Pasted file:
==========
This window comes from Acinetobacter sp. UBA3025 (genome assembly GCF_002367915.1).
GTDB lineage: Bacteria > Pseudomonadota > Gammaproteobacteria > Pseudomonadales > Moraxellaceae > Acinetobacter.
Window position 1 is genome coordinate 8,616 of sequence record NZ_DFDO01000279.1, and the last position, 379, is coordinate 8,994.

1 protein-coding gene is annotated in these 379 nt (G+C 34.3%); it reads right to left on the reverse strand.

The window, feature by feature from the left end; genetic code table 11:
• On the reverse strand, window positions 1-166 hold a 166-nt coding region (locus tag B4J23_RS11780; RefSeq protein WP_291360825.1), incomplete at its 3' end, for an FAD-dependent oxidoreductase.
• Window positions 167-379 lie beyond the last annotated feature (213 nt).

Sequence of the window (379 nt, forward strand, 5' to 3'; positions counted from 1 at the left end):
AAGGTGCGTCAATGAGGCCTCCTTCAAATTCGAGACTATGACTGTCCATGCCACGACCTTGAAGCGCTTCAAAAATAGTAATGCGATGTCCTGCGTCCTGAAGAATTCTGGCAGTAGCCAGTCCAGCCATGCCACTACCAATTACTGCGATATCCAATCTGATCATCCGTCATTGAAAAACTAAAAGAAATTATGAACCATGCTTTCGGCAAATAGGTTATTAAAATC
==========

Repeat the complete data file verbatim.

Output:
This window comes from Acinetobacter sp. UBA3025 (genome assembly GCF_002367915.1).
GTDB lineage: Bacteria > Pseudomonadota > Gammaproteobacteria > Pseudomonadales > Moraxellaceae > Acinetobacter.
Window position 1 is genome coordinate 8,616 of sequence record NZ_DFDO01000279.1, and the last position, 379, is coordinate 8,994.

1 protein-coding gene is annotated in these 379 nt (G+C 34.3%); it reads right to left on the reverse strand.

The window, feature by feature from the left end; genetic code table 11:
• On the reverse strand, window positions 1-166 hold a 166-nt coding region (locus tag B4J23_RS11780; RefSeq protein WP_291360825.1), incomplete at its 3' end, for an FAD-dependent oxidoreductase.
• Window positions 167-379 lie beyond the last annotated feature (213 nt).

Sequence of the window (379 nt, forward strand, 5' to 3'; positions counted from 1 at the left end):
AAGGTGCGTCAATGAGGCCTCCTTCAAATTCGAGACTATGACTGTCCATGCCACGACCTTGAAGCGCTTCAAAAATAGTAATGCGATGTCCTGCGTCCTGAAGAATTCTGGCAGTAGCCAGTCCAGCCATGCCACTACCAATTACTGCGATATCCAATCTGATCATCCGTCATTGAAAAACTAAAAGAAATTATGAACCATGCTTTCGGCAAATAGGTTATTAAAATC